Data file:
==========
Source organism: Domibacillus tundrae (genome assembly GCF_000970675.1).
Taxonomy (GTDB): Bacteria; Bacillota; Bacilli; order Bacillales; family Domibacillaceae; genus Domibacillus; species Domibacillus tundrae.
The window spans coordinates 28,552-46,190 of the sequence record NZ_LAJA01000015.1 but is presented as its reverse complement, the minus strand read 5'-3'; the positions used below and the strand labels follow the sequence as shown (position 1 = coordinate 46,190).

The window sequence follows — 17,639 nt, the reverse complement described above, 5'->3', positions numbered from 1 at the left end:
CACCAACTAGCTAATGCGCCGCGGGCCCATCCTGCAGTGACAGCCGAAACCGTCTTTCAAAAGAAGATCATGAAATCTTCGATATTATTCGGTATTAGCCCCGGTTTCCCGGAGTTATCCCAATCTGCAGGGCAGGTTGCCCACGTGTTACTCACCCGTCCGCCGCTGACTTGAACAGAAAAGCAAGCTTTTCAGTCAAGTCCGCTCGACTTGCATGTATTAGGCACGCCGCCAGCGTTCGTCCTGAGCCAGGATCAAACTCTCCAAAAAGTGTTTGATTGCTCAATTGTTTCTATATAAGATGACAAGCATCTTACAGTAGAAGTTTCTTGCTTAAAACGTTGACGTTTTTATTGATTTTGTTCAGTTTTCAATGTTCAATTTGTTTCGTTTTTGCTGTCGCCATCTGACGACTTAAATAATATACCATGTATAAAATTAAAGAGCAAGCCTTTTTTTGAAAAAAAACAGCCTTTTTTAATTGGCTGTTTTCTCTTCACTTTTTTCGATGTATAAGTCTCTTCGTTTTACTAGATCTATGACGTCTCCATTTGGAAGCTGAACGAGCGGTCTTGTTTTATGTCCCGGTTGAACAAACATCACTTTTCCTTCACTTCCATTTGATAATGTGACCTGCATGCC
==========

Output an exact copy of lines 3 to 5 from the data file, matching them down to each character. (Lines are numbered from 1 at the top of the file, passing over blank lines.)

The window spans coordinates 28,552-46,190 of the sequence record NZ_LAJA01000015.1 but is presented as its reverse complement, the minus strand read 5'-3'; the positions used below and the strand labels follow the sequence as shown (position 1 = coordinate 46,190).

The window sequence follows — 17,639 nt, the reverse complement described above, 5'->3', positions numbered from 1 at the left end:
CACCAACTAGCTAATGCGCCGCGGGCCCATCCTGCAGTGACAGCCGAAACCGTCTTTCAAAAGAAGATCATGAAATCTTCGATATTATTCGGTATTAGCCCCGGTTTCCCGGAGTTATCCCAATCTGCAGGGCAGGTTGCCCACGTGTTACTCACCCGTCCGCCGCTGACTTGAACAGAAAAGCAAGCTTTTCAGTCAAGTCCGCTCGACTTGCATGTATTAGGCACGCCGCCAGCGTTCGTCCTGAGCCAGGATCAAACTCTCCAAAAAGTGTTTGATTGCTCAATTGTTTCTATATAAGATGACAAGCATCTTACAGTAGAAGTTTCTTGCTTAAAACGTTGACGTTTTTATTGATTTTGTTCAGTTTTCAATGTTCAATTTGTTTCGTTTTTGCTGTCGCCATCTGACGACTTAAATAATATACCATGTATAAAATTAAAGAGCAAGCCTTTTTTTGAAAAAAAACAGCCTTTTTTAATTGGCTGTTTTCTCTTCACTTTTTTCGATGTATAAGTCTCTTCGTTTTACTAGATCTATGACGTCTCCATTTGGAAGCTGAACGAGCGGTCTTGTTTTATGTCCCGGTTGAACAAACATCACTTTTCCTTCACTTCCATTTGATAATGTGACCTGCATGCC